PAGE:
Rosé Cuvée LPR 2012, Niagara Peninsula, Ontario (Sold out, $25)
Stylistically speaking, the bottles (and kegs) that emerged from the 225L hemorrhaging of Cabernet Franc from both oak and concrete vessels have no reference point. In fact, the advertence is one created by Francois Morissette. The flexible disposition is difficult to pinpoint and without trying to sound blowsy in assessment, this goes places yet visited by bone-dry Rosé. If it were the only wine made on premises the barn doors would always be banged upon. A most current wine, exigently red and almost indiscernible as Cabernet Franc. It suffers no stenosis and does not live a single green day. Another VQA rejected wine, the LPR walks down a boulevard of broken dreams and it sings, “I walk a lonely road, the only one that I have ever known.” Last tasted November 2013
Pinot Noir 2011, Niagara Peninsula, Ontario (Sold out, $36)
With utmost integrity Pearl Morissette chose not to vinify Pinot Noir from the fruit of the 2008, 2009 and 2010 vintages due to unacceptable levels of sour rot. With the 2011 harvest came inspiration. It was noted that local tree fruit farmers make use of the practice of storing their harvested fruit at 1° Celsius in a large refrigerator. This pseudo-cryogenic cooling practicum worked to halt the progression of the dreaded rot. Buying time allowed the crew to clean sort without having to worry about a single berry contaminating the lot. So what? So a pure, clean Pinot Noir was the result. Tasted four months after bottling, the modest (12.7 per cent alcohol) and vinified so dry (2 g/L residual sugar) ’11 held barking fruit on a tight leash and a moonscape of dusty, grainy tannin. Nine months later (to the day) the sensory evolution became as if cherries, strawberries and the tension in seeking ripe perfection were wine. Tasted July 2013 and April 2014
Cuvée Madeline Cabernet Franc 2010, VQA Twenty Mile Bench, Niagara Peninsula, Ontario (winery, $38, WineAlign)
François Morissette’s 2010 is a pioneering example towards defining Bench appellation Cabernet Franc isomeric reactions. Relationships between grapes of a growing area and their ultimate destination in bottle. An affair of veraison, leaf drop, frost, hand harvesting, whole cluster sorting and berry oak fermenting. Indigenous yeast, punch downs and overs for phenolic skin extraction and polymerization. Neutral oak and sulfur dioxide to provide antimicrobial and antioxidant protection. An eighteen month somniac’s rest, fine lees and no filtration. The structural arrangement in cohabitation of radicals and ions leads to such a Cabernet Franc. Fully expressive of an endemic, very ripe, vegetal varietal vicissitude that is both inbred and necessary. Currants and peppered berries of power and grit. Dry (2 g/L residual sugar), plump (13.7 per cent alcohol) and scarce (618 cases made). Reflective of the warm 2010 vintage and will always act in stark contrast to the elegant 2011. Tasted July 2013 and March 2014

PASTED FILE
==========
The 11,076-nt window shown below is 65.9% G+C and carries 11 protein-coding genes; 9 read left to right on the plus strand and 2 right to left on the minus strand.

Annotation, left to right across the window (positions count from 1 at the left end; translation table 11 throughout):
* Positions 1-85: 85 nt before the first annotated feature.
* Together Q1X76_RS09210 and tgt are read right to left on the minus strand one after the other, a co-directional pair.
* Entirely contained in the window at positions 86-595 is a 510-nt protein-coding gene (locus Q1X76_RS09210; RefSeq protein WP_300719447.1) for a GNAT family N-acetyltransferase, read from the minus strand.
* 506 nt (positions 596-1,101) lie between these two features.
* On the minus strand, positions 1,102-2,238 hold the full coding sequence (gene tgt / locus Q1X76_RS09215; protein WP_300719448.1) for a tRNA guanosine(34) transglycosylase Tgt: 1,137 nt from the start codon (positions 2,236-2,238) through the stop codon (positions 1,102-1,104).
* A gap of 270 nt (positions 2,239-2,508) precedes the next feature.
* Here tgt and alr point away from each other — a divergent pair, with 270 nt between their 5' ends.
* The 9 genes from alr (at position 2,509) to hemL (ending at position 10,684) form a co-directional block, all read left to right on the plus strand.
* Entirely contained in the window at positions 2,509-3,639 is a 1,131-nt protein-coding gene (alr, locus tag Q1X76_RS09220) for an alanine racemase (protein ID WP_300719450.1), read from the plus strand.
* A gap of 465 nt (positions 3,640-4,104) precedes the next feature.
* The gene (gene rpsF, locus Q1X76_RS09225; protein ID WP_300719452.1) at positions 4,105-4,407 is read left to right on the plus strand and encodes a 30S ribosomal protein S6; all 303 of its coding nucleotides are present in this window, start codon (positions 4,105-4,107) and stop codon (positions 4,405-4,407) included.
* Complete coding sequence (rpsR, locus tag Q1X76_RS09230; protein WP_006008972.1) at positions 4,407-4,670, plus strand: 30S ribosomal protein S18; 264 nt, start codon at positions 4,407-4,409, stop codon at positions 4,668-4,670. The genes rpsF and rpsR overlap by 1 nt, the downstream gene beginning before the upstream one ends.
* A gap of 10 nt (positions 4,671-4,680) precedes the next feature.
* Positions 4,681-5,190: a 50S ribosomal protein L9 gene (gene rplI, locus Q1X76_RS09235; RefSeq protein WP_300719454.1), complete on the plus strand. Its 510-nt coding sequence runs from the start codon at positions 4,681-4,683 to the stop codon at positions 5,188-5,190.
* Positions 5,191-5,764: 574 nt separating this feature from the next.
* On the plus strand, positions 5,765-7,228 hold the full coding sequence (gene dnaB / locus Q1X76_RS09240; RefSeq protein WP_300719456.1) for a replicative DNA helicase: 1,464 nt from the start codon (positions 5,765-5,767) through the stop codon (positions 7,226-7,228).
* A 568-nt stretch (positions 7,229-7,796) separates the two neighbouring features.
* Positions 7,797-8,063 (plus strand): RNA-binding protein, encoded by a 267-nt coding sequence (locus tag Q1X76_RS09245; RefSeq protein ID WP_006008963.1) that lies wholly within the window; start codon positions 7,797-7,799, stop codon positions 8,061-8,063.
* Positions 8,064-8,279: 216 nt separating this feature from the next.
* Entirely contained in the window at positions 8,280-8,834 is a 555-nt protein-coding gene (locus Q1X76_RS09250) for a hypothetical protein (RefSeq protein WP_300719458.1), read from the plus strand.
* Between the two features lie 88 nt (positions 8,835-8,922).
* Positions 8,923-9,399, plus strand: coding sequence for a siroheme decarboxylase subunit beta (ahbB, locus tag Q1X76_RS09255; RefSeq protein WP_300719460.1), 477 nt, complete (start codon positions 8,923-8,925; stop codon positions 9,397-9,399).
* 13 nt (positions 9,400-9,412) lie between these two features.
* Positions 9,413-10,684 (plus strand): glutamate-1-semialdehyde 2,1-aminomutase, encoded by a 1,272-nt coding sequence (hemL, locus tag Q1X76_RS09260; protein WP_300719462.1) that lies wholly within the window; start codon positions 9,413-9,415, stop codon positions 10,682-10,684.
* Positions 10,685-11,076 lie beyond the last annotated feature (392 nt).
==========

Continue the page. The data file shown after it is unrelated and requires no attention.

19th Street Cabernet Franc 2011, VQA Twenty Mile Bench, Niagara Peninsula, Ontario (winery, $38, WineAlign)
First tasted from a barrel sample in July 2013. “From what is turning out to be a very elegant vintage, the 2011 Cabernet Franc is early proof that on the Twenty Mile Bench “we can turn a vineyard very quickly, in three years we can turn a vine.” This is significant in consideration that in Europe, vine age is always key.” Now in bottle the aromatics are hyper-pronounced and though the tannins are less rigid, less exerting and less demanding, they are not nearly ready to throw in the towel. Longevity will define ’11 and it will be the genesis of Pearl Morissette’s CF program used to compare future vintages. “The day of judgement’s come,” and you can bet that the wine’s been “resting, for this testing, digesting every word the experts say.” With the ambient transition of a hairless heart, the 2011 Cabernet Franc segues from anxiety to counting out time. Tasted May 2014
Chardonnay ‘Dix-Neuvième’ 2009, VQA Twenty Mile Bench, Niagara Peninsula, Ontario (limited library, $40, WineAlign)
Was the ’09 DN this lush and so pretty last summer? Was it bronzing as if sun-kissed and so delicate? Tasted alongside Chef Cameron MacDonald’s White Bean Cassoulet, duck and pork neck wrapped pate it sings in a Lindley-esque falsetto. From my earlier, July 2013 note: “Tragically singular in expression, regardless and in spite of the terroir, mixes metaphors and pulls it off. “Takes arms against a sea of troubles,” by convincing ADHD fruit of an uncertain vintage to settle, play nice and “by opposing, end them.” Now entering the load out zone, this Hamlet cuvée is “the first to come and the last to leave, working for that minimum wage.” A sentimental ballad here to stay, be remembered and to set the stage for all dix-neuvième to come.” Last tasted May 2014